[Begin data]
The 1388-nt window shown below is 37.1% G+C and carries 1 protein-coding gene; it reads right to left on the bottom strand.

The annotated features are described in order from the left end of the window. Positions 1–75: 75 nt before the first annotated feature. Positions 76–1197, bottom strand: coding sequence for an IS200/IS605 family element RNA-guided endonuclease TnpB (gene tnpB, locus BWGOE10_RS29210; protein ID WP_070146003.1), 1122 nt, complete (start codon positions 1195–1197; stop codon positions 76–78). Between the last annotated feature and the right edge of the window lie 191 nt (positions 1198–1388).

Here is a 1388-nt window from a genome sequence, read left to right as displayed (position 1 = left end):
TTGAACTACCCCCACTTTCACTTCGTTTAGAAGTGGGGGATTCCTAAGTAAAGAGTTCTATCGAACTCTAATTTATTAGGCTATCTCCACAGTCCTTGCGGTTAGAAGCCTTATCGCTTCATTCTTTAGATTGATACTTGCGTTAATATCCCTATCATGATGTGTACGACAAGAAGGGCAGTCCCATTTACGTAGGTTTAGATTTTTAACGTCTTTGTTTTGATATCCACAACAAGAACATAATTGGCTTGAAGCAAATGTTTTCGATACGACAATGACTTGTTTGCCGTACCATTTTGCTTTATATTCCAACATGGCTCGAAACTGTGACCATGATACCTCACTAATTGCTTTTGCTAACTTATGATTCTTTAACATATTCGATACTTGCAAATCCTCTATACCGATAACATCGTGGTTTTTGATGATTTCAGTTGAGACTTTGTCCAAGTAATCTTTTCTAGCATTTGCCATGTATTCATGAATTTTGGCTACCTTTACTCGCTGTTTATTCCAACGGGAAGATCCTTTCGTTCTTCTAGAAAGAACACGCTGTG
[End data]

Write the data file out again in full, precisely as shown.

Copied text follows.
The 1388-nt window shown below is 37.1% G+C and carries 1 protein-coding gene; it reads right to left on the bottom strand.

The annotated features are described in order from the left end of the window. Positions 1–75: 75 nt before the first annotated feature. Positions 76–1197, bottom strand: coding sequence for an IS200/IS605 family element RNA-guided endonuclease TnpB (gene tnpB, locus BWGOE10_RS29210; protein ID WP_070146003.1), 1122 nt, complete (start codon positions 1195–1197; stop codon positions 76–78). Between the last annotated feature and the right edge of the window lie 191 nt (positions 1198–1388).

Here is a 1388-nt window from a genome sequence, read left to right as displayed (position 1 = left end):
TTGAACTACCCCCACTTTCACTTCGTTTAGAAGTGGGGGATTCCTAAGTAAAGAGTTCTATCGAACTCTAATTTATTAGGCTATCTCCACAGTCCTTGCGGTTAGAAGCCTTATCGCTTCATTCTTTAGATTGATACTTGCGTTAATATCCCTATCATGATGTGTACGACAAGAAGGGCAGTCCCATTTACGTAGGTTTAGATTTTTAACGTCTTTGTTTTGATATCCACAACAAGAACATAATTGGCTTGAAGCAAATGTTTTCGATACGACAATGACTTGTTTGCCGTACCATTTTGCTTTATATTCCAACATGGCTCGAAACTGTGACCATGATACCTCACTAATTGCTTTTGCTAACTTATGATTCTTTAACATATTCGATACTTGCAAATCCTCTATACCGATAACATCGTGGTTTTTGATGATTTCAGTTGAGACTTTGTCCAAGTAATCTTTTCTAGCATTTGCCATGTATTCATGAATTTTGGCTACCTTTACTCGCTGTTTATTCCAACGGGAAGATCCTTTCGTTCTTCTAGAAAGAACACGCTGTG